Our 2020 forecast is generated by a model that blends data from the past with data from the present. The parts of the model that learns from the past is what we call the Historic Model.
How it works:
- Our Historic model is made from 2 sub-models that detect voting patterns in all 275 constituencies over time, and then uses those patterns to simulate the election more than 10,000 times to generate the 2020 forecast.
- The first of the sub-models is a machine-learning model that is fed more than 2000 data points per political party. The model is finely tuned to detect voter patterns across the country by learning from all past elections from 1996 to date.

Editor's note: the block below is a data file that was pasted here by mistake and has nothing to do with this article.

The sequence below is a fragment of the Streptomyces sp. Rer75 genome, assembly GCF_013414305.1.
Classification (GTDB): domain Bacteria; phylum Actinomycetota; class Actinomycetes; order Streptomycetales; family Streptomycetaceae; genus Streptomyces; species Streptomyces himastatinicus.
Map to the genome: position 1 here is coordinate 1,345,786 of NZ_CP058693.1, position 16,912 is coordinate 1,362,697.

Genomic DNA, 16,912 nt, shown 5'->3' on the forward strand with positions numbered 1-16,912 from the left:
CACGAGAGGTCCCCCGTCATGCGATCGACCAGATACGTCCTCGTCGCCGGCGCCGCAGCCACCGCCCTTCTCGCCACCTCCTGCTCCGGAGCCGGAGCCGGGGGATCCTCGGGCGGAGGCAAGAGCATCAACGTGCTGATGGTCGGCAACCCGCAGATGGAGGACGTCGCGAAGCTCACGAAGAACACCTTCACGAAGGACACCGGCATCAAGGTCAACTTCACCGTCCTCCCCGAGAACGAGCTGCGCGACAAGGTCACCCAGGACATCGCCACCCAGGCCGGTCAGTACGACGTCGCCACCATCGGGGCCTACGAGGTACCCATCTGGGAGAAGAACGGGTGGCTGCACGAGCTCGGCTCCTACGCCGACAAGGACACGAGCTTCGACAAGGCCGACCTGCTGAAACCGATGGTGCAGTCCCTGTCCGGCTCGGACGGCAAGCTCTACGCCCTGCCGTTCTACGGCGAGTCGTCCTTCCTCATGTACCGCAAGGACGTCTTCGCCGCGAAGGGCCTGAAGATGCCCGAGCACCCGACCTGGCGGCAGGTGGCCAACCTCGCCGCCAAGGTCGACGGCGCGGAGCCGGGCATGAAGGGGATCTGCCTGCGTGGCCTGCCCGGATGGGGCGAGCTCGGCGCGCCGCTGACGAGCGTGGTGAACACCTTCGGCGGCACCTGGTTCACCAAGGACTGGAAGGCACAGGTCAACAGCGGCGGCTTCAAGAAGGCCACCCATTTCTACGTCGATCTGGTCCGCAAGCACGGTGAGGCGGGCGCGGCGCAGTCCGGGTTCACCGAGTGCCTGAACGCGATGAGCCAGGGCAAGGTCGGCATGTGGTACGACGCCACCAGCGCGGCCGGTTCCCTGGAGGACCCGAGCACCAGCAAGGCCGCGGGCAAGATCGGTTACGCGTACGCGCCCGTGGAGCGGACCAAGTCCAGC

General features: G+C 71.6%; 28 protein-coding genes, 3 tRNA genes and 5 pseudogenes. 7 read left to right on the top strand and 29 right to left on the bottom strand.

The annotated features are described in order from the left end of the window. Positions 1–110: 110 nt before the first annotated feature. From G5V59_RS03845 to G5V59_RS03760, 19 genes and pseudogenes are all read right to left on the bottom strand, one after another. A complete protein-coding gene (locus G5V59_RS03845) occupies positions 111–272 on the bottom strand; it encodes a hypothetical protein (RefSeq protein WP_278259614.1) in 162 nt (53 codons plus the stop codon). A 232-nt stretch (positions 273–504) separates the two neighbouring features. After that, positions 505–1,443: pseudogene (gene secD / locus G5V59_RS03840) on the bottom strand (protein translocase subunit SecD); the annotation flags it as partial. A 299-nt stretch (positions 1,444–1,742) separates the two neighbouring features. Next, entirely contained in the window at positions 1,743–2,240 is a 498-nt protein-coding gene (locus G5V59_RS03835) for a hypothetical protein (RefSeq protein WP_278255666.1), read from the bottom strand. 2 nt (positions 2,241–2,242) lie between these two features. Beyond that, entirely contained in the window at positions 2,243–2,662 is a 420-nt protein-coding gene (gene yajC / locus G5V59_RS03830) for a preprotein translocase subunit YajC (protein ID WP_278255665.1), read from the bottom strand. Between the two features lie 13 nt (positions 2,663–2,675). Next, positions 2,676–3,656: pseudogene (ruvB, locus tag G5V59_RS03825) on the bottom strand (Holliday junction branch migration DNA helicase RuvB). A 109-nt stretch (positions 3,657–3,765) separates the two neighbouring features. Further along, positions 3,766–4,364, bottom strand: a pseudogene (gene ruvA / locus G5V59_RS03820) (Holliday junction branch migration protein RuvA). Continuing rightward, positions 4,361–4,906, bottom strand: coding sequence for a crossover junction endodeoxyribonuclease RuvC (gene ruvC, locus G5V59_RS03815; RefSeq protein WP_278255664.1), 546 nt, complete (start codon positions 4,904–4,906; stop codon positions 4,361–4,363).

- After the AI model learns, it then generates baseline predictions for 2020 that encapsulate a set of key variables or conditions that are likely to have the biggest impact in this year’s election.
- That set of key variables are then fed to a statistical which uses it to simulate the election more than 10,000 times. The goal is to generate a distribution of possible outcomes on Election Day.
- It is from this distribution of likely outcomes that the election forecast is generated. This also explains why our forecast is probabilistic and not deterministic: the chance of winning is based on the number of simulations in which a given party received 50% + 1 vote.
- One big drawback of our historic model is that it’s ignorant of current conditions by design. This is why we combine the output of the model with that of the Polls-Model, a statistical model that is tuned to capturing the present mood of the electorate.